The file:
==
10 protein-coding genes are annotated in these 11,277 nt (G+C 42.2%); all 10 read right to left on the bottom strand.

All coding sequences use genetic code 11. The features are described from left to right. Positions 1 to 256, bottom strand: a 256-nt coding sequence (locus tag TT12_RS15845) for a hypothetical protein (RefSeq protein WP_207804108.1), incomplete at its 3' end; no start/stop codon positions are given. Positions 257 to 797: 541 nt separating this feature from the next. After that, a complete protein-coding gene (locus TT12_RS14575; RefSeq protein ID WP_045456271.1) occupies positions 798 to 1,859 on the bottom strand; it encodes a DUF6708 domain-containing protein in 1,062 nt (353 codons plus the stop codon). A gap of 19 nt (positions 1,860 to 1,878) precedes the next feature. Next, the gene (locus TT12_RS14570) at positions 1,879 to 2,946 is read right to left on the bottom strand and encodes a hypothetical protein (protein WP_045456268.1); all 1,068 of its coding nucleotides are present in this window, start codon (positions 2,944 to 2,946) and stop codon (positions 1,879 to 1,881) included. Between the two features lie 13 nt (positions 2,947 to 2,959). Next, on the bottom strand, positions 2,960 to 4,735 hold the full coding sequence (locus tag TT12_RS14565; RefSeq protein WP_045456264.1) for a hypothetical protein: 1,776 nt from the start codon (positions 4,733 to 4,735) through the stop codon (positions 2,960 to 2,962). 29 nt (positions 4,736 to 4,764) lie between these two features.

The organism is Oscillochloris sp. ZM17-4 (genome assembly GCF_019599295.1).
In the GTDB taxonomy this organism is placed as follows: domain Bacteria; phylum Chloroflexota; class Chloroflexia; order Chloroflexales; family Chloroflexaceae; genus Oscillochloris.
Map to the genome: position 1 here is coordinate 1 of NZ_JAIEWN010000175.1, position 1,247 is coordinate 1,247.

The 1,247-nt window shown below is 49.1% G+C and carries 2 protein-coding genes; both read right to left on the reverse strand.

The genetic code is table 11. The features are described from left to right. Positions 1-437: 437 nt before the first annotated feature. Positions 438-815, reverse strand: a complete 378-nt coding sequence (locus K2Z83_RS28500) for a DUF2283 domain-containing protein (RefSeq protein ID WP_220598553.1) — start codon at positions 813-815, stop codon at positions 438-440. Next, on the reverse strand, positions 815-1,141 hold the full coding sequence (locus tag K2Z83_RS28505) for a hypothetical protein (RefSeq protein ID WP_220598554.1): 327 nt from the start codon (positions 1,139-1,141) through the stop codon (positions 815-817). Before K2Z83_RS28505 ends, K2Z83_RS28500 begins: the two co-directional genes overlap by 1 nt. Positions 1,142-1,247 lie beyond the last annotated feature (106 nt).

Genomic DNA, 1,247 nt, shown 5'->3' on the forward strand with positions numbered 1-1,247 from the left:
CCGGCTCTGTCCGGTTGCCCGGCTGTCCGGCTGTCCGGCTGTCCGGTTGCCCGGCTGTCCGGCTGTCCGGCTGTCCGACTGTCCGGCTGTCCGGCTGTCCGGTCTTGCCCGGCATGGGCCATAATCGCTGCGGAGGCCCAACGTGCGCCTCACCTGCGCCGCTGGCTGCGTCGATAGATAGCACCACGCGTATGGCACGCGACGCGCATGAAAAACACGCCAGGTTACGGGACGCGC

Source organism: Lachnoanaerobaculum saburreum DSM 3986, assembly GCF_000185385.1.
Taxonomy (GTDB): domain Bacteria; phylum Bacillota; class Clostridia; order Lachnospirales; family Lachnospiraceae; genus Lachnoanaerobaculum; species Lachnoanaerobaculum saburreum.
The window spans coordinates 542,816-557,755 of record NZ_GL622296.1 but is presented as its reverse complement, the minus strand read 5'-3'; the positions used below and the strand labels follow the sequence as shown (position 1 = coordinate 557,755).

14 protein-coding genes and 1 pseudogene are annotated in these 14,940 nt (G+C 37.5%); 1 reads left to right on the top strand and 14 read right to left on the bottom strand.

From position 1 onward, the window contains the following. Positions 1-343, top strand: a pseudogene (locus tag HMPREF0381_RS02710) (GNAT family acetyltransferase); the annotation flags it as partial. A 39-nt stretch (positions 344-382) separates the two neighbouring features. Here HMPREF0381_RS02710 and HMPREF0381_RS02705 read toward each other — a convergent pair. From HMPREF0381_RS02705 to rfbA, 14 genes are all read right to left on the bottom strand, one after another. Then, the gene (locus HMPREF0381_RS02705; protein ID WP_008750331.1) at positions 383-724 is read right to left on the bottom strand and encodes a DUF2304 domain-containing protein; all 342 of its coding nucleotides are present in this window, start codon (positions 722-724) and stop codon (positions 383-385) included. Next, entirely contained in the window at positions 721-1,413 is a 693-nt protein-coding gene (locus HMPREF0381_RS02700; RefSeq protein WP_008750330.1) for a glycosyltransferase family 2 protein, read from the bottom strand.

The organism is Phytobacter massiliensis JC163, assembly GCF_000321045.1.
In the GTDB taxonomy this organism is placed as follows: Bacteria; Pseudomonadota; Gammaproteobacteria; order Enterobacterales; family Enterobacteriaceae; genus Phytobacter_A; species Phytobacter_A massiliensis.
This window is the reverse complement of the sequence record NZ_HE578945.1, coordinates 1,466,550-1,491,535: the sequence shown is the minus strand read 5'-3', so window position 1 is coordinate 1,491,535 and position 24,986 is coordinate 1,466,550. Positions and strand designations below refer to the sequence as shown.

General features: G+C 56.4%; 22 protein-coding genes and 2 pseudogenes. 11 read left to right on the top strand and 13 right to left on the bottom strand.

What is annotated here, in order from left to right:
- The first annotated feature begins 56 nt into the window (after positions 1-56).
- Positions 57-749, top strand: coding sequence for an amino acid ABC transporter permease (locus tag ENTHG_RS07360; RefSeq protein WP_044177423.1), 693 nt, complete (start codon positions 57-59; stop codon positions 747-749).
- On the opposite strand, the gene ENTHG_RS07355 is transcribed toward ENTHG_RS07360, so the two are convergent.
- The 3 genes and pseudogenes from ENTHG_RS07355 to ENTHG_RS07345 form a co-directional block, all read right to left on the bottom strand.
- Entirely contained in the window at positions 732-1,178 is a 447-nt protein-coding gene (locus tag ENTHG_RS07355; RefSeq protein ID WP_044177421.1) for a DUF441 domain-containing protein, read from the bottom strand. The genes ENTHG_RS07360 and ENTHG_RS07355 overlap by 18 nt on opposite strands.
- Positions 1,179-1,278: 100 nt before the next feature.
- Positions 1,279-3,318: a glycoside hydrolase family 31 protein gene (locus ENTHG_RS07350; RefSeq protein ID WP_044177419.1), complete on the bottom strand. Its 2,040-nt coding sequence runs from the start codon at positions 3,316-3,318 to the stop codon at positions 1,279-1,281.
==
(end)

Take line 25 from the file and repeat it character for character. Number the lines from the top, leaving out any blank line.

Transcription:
- Positions 1,179-1,278: 100 nt before the next feature.